SACRAMENTO, Calif. — The California State Senate today approved a bill designed to limit the ability of mental health providers in California to engage in dangerous sexual orientation change efforts (sometimes referred to as “ex-gay therapy,” “conversion therapy” or “reparative therapy”).
If approved by the Assembly and signed by the Governor, Senate Bill 1172, authored by Senator Ted Lieu and co-sponsored by Equality California, the National Center for Lesbian Rights, Mental Health America of Northern California, Gaylesta, and Lambda Legal, would make California the first state in the nation to ban licensed mental health professionals from engaging in sexual orientation change efforts of any kind for a minor patient, regardless of a parent’s willingness or desire to authorize participation in such programs.
“Being lesbian or gay or bisexual is not a disease or mental disorder for the same reason that being a heterosexual is not a disease or a mental disorder,” Lieu said. “The medical community is unanimous in stating that homosexuality is not a medical condition.”
Sexual orientation change efforts pose critical health risks, including depression, shame, decreased self-esteem, social withdrawal, substance abuse, self-harm and suicide. For minors, who are often subjected to these practices at the insistence of parents who don’t know, or don’t believe, the practice is harmful, the risks of long-term mental and physical health consequences are particularly severe.
“Too many young people have taken their own lives or suffered lifelong harm after being told, falsely, by a therapist or counselor that who they are is wrong, sick or the result of personal or moral failure,” said Clarissa Filgioun, Equality California board president.
“Legislative action is long overdue to end the abuse of sexual orientation change efforts and for the state to fulfill its duty to protect consumers — especially youth — from therapeutic misconduct.”
In 2007, the American Psychological Association convened a Task Force on Appropriate Therapeutic Responses to Sexual Orientation. The task force conducted an intensive review of peer-reviewed studies and concluded that efforts to change sexual orientation are unlikely to be successful and involve some risk of harm.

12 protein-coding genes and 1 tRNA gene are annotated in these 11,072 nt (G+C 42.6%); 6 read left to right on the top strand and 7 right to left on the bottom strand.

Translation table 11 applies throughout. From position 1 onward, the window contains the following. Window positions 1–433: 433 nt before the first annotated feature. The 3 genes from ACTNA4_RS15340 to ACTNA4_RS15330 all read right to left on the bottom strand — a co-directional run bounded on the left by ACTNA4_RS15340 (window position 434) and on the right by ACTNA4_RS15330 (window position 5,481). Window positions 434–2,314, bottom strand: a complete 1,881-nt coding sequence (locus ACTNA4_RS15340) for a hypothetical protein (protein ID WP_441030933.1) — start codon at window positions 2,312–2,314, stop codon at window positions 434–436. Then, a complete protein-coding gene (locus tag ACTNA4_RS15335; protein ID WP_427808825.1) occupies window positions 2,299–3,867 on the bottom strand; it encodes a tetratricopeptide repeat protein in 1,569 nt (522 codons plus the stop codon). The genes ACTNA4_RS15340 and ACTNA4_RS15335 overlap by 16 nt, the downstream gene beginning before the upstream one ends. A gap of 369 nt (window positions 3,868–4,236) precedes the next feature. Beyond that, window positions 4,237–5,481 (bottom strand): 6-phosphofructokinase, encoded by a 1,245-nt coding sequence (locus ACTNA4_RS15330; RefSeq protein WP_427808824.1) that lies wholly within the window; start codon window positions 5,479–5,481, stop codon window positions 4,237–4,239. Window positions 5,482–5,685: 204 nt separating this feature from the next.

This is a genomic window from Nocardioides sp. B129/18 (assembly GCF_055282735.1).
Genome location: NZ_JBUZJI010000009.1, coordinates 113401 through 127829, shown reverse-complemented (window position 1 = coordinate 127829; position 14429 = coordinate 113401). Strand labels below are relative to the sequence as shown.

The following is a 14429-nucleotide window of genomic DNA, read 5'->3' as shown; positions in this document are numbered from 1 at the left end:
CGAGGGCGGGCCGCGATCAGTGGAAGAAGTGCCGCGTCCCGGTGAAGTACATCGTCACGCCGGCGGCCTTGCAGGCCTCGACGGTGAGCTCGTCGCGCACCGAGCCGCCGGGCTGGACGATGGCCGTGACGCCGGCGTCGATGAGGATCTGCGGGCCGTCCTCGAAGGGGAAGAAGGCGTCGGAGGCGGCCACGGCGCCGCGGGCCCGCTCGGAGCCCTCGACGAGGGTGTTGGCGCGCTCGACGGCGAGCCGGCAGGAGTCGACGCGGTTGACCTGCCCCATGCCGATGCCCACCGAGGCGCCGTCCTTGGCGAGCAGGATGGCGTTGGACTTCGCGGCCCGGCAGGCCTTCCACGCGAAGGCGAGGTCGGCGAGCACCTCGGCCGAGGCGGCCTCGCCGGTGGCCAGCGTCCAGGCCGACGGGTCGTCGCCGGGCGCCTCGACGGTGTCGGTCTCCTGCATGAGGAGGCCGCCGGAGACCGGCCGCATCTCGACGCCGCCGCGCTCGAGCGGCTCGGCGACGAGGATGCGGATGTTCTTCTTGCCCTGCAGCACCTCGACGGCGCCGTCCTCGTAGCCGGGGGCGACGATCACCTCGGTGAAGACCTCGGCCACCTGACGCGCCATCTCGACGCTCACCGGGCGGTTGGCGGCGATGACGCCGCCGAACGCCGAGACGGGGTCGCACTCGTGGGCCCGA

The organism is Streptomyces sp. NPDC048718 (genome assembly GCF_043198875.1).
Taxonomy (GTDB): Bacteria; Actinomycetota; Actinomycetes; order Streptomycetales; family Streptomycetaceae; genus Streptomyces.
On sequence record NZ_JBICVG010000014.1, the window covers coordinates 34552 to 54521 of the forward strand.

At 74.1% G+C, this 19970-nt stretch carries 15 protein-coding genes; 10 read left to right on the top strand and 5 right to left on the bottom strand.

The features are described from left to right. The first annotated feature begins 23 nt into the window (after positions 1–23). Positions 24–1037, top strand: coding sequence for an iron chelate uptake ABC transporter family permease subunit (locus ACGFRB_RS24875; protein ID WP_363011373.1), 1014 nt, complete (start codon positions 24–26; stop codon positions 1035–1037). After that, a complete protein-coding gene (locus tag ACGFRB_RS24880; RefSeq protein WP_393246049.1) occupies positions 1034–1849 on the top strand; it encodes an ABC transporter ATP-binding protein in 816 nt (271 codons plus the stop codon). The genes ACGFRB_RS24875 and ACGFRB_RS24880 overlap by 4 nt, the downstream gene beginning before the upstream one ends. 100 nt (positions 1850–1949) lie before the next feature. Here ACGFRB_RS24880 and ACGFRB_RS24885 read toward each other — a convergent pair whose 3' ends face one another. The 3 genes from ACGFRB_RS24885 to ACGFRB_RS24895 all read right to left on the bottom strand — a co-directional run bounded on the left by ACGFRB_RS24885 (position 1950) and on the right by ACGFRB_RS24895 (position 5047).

The American Psychiatric Association published a position statement in March of 2000 in which it states that it “opposes any psychiatric treatment such as reparative or conversion therapy which is based upon the assumption that homosexuality per se is a mental disorder.”
Recognizing that there is no credible evidence that any type of “therapy” can change a person’s sexual orientation and that sexual orientation change efforts may cause serious and lasting harms, the American Psychological Association, the American Counseling Association, the National Association of Social Workers, the American Academy of Pediatrics, the American Association of Marriage and Family Therapy, and the California Association of Marriage and Family Therapists have also issued cautionary position statements on sexual orientation change efforts.
Recently, Dr. Robert Spitzer, the author of a study often cited by proponents to validate sexual orientation change efforts as a legitimate therapeutic practice, redacted the study and issued a formal apology to the LGBT community.
Senate Bill 1172 is part of a broader effort on the part of Equality California in 2012 to protect and empower lesbian, gay, bisexual and transgender (LGBT) youth.
Another legislative initiative, Assembly Bill 1856, which was approved by California Assembly, will increase safety for and improve the emotional well-being of lesbian, gay, bisexual or transgender youth in foster care by creating cultural competency standards that must be met by any foster homes housing LGBT youth.